What Streamkeepers Can Do to Inform Local Government Decision-Makers: North Vancouver workshop attracted participants from communities throughout the Metro Vancouver region (March 2017)
Note to Reader:
In March 2017, the 2nd annual North Vancouver workshop organized by the North Shore Streamkeepers attracted participants from communities throughout the Metro Vancouver region, and on a Saturday afternoon! To support the workshop organizers, the Partnership for Water Sustainability in BC prepared a downloadable document that served both as a workshop handout and a legacy resource. It provides context for the workshop and watershed-based action.
What Happens on the Land
The North Shore municipalities in the Metro Vancouver region of British Columbia are mountainside communities. They are defined by the wilderness at the top, the water at the bottom, and the creek channels that connect the two. The stewardship history and ethic are embedded in the community fabric. The rainwater lens is integral to the form and character of land development because stream health matters.
Sustainable Watershed Systems,
through Asset Management
On March 18th 2017, the North Shore Streamkeepers group hosted a workshop for community leaders and groups from North Vancouver and from around the Metro Vancouver region. The workshop informed participants about Sustainable Watershed Systems: Primer on Application of Ecosystem-based Understanding in the Georgia Basin.
“Informed stream stewardship volunteers can spur local government decision-makers to capitalize on (and not miss) opportunities to implement whole-system, water balance practices,” stated Kim Stephens, keynote speaker for the workshop and author of the Primer. He is the Executive Director, Partnership for Water Sustainability. He introduced the audience to the vision for Sustainable Watershed Systems, through Asset Management.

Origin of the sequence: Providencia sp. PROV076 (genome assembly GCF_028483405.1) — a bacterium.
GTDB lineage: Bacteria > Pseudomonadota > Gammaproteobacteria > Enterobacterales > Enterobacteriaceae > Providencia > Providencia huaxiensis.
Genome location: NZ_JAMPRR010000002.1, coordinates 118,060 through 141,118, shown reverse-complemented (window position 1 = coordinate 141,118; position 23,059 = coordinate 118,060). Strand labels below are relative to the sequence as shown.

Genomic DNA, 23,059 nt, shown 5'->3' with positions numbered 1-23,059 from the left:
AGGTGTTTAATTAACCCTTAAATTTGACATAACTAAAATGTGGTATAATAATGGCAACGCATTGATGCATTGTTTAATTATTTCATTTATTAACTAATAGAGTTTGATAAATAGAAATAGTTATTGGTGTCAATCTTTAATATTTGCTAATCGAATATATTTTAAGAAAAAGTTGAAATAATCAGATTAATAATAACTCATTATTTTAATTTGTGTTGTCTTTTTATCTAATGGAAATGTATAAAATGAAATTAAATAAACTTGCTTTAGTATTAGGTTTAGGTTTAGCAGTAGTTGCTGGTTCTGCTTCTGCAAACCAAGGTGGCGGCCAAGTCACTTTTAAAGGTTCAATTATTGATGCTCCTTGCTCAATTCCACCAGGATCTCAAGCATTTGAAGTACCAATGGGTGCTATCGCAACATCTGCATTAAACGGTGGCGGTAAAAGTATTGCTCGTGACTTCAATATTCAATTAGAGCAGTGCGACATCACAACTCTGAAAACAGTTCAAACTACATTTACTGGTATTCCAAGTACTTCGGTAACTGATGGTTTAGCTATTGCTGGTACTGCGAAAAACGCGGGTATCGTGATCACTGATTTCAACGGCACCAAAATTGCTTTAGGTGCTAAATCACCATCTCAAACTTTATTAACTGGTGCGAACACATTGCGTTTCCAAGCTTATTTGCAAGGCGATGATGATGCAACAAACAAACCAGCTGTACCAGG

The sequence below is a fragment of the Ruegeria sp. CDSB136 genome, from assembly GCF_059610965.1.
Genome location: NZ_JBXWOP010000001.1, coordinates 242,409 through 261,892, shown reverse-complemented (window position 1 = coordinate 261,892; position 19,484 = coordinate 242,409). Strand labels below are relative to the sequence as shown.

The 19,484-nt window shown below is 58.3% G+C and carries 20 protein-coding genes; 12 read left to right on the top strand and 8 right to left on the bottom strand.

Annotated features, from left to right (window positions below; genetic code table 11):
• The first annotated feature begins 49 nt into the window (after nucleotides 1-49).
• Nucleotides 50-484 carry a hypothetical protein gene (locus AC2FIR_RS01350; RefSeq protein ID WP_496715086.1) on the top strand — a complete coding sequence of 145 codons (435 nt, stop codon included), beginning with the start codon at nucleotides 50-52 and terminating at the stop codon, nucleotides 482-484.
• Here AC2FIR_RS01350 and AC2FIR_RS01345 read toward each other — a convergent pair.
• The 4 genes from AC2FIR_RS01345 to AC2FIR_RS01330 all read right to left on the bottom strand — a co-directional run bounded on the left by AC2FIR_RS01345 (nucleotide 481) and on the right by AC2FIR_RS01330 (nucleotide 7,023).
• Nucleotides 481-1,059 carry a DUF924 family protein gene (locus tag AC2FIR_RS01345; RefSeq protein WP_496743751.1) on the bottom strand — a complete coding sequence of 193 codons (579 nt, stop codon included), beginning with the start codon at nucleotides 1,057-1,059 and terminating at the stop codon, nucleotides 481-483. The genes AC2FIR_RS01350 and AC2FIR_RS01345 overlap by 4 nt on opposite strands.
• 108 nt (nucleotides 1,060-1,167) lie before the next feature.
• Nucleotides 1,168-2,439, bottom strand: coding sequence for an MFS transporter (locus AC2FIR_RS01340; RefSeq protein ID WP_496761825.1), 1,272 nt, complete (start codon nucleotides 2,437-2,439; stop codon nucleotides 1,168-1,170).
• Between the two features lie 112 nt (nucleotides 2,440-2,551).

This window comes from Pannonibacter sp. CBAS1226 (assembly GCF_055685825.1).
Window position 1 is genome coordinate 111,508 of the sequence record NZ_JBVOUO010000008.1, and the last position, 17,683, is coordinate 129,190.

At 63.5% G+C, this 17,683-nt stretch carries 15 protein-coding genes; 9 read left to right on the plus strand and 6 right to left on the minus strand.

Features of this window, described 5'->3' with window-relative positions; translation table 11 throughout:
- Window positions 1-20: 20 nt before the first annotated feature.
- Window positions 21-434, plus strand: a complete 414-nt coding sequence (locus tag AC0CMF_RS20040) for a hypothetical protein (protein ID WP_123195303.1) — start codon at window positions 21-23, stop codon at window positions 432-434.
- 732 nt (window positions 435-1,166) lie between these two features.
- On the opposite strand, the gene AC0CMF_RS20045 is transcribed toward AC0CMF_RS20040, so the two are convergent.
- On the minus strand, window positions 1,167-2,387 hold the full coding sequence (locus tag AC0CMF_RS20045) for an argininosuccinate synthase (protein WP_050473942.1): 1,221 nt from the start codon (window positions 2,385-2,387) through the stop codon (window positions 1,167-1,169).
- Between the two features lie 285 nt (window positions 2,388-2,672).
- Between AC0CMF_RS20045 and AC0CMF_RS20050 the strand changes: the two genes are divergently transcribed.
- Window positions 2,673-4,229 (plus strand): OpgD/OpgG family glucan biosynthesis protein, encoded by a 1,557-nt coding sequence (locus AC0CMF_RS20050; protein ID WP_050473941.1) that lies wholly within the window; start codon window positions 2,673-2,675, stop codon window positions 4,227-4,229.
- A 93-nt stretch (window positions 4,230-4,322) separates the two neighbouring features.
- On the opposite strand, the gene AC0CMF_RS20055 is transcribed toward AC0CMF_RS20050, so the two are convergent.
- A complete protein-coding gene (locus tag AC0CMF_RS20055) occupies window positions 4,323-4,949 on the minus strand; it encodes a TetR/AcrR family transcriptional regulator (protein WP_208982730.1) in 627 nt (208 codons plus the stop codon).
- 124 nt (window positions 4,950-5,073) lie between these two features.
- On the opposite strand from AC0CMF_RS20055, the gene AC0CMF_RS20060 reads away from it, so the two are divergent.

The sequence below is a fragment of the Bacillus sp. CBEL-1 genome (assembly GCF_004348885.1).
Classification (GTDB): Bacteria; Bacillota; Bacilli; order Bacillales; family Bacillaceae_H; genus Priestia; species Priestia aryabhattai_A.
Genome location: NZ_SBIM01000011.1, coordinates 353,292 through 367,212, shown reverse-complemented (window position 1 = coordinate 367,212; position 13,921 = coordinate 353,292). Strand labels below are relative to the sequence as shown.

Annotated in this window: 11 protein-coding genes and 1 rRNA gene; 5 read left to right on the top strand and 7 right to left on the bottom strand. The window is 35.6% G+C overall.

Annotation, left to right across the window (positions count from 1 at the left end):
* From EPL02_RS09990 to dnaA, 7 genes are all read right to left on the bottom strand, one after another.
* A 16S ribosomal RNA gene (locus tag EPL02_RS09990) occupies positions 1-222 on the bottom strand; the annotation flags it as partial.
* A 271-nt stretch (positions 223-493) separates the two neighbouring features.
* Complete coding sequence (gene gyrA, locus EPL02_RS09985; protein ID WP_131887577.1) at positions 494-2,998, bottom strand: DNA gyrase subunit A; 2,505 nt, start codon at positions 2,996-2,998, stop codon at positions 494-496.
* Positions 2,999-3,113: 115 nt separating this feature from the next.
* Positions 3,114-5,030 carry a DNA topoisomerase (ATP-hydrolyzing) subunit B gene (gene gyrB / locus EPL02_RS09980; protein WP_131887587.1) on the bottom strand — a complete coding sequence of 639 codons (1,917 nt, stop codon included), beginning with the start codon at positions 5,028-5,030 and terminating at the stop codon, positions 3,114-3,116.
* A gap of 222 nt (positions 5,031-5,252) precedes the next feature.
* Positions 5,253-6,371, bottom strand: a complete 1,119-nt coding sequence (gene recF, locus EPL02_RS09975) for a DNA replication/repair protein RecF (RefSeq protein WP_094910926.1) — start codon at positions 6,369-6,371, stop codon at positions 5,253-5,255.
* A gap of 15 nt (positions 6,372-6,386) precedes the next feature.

Journey to a Water-Resilient Future
“Our read of the audience was that they were engaged (we never lost them) and that most learned new and useful things. So many were taking notes! Breakout groups were asked to identify possible community actions that can support a sustained focus on improving watersheds. Great ideas emerged from the breakout discussions,” stated Glen Parker, workshop co-organizer.
“Afterwards, many people expressed their appreciation for the information, the ability to discuss their ideas, and for the networking that occurred.”
“We believe that if the workshop helps raise community awareness about watershed issues, while at the same time educating decision-makers, then the outcome will be better decisions.”
Value Watersheds as Infrastructure Assets
“Streamkeepers come from all walks of life. They are ordinary people who are willing to be trained, spend their free time monitoring and improving streams and waterways. They have an interest in local history, ecology, and lifestyle,” explained Barbara Frisken, President of the North Shore Streamkeepers (NSSK).
“Our objective in hosting the workshop was to raise awareness about ways to better manage rainwater runoff, maintain stream health and support watershed-based plans. The workshop introduced community members to a vision for Sustainable Watershed Systems and what it means to value watersheds as infrastructure elements.”
To Learn More:
Download Stormwater Impacts Communities and Creeks – What Can Streamkeepers Do? to read the complete story about the workshop program and desired outcomes.